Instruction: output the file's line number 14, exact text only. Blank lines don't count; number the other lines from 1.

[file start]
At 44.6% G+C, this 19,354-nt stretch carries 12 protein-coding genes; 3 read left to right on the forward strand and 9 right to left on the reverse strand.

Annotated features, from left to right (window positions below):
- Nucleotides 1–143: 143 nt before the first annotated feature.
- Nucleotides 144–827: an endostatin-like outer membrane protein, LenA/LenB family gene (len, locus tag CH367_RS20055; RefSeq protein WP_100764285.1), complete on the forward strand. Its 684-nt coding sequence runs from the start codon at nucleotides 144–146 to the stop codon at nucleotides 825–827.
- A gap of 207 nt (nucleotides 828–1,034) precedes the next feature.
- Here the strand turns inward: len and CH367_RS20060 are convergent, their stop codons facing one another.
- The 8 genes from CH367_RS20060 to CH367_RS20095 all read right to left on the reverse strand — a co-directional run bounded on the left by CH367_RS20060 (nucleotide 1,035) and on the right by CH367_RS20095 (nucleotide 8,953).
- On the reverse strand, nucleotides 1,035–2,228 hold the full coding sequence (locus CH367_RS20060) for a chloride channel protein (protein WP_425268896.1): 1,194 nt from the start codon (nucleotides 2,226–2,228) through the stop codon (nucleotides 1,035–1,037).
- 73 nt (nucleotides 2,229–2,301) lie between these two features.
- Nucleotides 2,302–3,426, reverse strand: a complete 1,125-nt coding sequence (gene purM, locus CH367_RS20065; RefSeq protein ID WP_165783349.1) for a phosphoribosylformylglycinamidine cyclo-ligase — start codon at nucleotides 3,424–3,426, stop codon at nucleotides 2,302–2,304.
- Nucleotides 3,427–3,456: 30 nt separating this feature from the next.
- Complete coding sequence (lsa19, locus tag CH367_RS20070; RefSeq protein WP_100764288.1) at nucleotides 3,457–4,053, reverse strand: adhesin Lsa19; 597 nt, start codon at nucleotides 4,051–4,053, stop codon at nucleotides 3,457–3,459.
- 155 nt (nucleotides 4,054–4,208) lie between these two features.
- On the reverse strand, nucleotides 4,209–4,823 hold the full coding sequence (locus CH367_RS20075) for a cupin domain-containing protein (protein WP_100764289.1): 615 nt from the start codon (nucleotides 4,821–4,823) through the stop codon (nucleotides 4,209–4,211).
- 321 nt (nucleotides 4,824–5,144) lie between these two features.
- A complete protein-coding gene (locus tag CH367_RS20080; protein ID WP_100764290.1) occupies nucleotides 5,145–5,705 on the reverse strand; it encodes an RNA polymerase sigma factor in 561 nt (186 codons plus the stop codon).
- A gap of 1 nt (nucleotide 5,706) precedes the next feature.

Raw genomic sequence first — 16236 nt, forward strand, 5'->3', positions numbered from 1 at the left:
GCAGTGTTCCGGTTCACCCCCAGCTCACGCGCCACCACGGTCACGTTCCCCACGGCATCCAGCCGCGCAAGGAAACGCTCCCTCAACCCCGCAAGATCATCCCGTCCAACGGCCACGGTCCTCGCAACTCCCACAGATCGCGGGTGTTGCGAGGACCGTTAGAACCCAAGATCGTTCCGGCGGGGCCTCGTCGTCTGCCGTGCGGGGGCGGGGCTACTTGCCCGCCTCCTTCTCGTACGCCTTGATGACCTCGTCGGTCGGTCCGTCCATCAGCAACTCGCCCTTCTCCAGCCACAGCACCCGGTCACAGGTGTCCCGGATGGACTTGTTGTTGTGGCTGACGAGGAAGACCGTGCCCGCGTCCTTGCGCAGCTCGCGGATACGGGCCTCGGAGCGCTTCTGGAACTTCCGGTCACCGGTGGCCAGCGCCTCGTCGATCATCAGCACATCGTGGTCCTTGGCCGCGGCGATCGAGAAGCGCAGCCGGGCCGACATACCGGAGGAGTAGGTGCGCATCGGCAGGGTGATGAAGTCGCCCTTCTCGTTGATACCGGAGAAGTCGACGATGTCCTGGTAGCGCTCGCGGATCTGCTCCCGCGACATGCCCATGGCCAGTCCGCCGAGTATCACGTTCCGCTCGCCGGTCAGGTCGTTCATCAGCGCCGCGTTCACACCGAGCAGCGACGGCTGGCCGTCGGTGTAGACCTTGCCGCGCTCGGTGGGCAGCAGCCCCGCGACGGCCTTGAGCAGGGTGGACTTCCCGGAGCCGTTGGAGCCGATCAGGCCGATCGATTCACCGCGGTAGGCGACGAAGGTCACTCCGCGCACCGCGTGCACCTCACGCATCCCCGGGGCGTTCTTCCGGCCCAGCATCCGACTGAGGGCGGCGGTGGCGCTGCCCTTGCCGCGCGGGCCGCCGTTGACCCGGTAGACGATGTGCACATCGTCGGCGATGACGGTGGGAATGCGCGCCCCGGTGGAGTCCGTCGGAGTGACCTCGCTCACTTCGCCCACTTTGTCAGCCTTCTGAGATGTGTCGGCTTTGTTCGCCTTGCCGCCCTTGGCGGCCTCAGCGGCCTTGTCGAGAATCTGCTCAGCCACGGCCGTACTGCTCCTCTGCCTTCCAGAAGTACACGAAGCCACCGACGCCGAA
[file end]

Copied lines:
- On the reverse strand, nucleotides 4,209–4,823 hold the full coding sequence (locus CH367_RS20075) for a cupin domain-containing protein (protein WP_100764289.1): 615 nt from the start codon (nucleotides 4,821–4,823) through the stop codon (nucleotides 4,209–4,211).